The camera battery is recharged, and I’m ready to take a lot more pictures tomorrow.

My Last Full Day in Wales

It is hard to believe that my 3 weeks in Wales is coming to a close.  I leave tomorrow morning and take the ferry back to Ireland.

I spent part of today walking around St. Davids, which is beginning to feel like my home town now.  I took a lot of pictures of a different section, which I expect will become at least a few paintings.  I walked through the tiny little books store again and stopped at the chocolate shop again.  I took a picture of the little street leading to the parking lot I’ve come to think of as my parking place and the view from the parking lot.  And, of course, a few flowers.

I also spent quite a bit of time wandering around Trefacwn , taking some more pictures of the property.  I spent some time watching the clouds go by and visited with one of my new friends, Gwynnie.

I was also blessed with the best sunset of my trip yet.

And a full moon.

Dinas Head and Fishguard Fort

I went for another drive along the spectacular Pembrokeshire Coast, this time north to Dinas Head.

I went to Pwllgwaelod Beach (I have no idea how to pronounce it).  The view from the car as I made the descent to the beach was almost as breathtaking as the very narrow, steep, and winding road to get there.  I got there right in time to see the ferry I will be taking in just a couple of days heading out to the Irish Sea across Fishguard Bay.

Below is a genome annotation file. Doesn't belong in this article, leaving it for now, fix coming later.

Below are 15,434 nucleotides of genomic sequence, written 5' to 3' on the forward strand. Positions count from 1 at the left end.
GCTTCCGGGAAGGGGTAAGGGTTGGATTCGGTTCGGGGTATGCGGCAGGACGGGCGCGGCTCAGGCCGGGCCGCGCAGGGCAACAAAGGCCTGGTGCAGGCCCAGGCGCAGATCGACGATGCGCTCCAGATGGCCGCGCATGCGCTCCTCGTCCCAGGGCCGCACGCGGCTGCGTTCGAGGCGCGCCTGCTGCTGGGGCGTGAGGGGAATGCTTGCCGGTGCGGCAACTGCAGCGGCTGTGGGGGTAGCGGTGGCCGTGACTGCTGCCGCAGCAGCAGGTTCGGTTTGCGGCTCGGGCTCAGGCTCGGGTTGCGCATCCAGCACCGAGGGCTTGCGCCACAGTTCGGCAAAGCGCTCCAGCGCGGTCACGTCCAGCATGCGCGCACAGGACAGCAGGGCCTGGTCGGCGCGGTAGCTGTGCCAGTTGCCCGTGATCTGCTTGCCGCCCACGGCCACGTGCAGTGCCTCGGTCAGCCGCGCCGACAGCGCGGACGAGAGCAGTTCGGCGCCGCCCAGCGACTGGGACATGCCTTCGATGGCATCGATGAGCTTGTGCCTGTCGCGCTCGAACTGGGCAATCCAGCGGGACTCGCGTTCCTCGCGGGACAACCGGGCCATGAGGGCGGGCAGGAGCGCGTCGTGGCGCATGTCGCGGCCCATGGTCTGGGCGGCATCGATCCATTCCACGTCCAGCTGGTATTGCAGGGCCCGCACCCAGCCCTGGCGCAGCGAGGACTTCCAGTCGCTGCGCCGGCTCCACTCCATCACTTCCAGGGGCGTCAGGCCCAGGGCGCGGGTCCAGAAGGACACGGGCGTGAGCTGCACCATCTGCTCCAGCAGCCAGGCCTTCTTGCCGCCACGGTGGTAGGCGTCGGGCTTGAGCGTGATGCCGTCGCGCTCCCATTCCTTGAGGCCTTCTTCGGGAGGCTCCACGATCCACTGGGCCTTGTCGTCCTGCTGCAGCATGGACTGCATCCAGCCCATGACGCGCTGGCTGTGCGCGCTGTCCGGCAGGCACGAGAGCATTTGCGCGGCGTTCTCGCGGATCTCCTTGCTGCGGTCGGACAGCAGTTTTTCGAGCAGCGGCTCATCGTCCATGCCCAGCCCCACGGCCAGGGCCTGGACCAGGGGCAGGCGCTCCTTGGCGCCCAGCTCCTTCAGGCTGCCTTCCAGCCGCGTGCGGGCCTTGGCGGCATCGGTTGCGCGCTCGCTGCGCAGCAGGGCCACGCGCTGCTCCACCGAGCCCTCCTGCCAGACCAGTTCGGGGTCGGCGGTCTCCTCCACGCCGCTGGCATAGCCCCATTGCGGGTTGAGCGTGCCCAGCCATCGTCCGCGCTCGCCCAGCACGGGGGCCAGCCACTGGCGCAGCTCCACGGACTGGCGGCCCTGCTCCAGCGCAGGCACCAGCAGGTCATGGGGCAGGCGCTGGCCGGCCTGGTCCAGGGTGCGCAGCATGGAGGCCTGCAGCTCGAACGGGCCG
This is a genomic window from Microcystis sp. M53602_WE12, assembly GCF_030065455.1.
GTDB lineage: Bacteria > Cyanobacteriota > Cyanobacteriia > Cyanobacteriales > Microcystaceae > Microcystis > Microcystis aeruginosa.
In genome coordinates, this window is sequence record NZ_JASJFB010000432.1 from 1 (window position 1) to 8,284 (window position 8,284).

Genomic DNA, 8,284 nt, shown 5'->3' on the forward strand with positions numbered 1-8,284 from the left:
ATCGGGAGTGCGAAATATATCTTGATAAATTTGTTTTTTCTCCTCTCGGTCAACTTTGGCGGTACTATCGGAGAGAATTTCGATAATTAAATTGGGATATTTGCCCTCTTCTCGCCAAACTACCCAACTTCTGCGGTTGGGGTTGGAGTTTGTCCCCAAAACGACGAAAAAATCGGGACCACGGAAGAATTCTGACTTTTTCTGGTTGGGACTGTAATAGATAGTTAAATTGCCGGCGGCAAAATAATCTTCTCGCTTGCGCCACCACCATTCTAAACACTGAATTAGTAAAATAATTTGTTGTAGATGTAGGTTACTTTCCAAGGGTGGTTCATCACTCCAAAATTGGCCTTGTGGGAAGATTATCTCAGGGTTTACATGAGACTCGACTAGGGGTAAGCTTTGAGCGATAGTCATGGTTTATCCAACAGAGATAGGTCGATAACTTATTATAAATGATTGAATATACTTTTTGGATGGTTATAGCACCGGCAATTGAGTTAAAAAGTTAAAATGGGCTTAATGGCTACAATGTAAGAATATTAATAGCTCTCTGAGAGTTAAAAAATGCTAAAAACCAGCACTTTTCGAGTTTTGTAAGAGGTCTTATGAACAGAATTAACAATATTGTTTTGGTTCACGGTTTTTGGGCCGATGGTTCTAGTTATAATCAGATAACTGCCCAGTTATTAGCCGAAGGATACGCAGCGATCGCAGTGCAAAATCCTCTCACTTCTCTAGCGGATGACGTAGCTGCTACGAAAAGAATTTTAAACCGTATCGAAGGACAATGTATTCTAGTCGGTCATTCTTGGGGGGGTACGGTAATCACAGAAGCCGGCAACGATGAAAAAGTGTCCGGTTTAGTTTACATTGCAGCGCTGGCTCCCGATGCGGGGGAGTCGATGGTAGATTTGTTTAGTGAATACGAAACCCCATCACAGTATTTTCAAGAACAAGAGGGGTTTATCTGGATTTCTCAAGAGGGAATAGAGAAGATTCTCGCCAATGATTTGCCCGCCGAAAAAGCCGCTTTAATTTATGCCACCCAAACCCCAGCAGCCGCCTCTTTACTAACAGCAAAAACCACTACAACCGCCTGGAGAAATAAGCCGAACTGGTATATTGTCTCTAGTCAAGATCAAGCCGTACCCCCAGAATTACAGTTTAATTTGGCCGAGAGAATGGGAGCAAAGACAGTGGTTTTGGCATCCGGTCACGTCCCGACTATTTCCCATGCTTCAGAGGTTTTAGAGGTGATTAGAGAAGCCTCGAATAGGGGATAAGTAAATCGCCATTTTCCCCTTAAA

Right next to the beach was a small farm, the hillside covered with sheep.  A fishing boat was on a trailer resting right beside a tractor.  One more reminder of how the people here are tied to both the sea and land.

 

From there, I went to the other side of Dinas Head, to Cwm yr Eglwys, which means valley of the church.  (I can’t pronounce that either.)  This is a beautiful little hamlet, nestled around a gorgeous sandy beach and cove.  Overlooking the cove is the end wall of a chapel and an old cemetery, most of the headstones dated in the beginning of the 1800s.  St. Brynach’s Church was a Celtic style church built in the 12th Century, but most of the church was destroyed in a massive storm in 1859, so that the west end wall and belfry are all that remain.  There is a sign at the gate reminding all visitors that the site remains consecrated ground and should be treated with respect and reverence.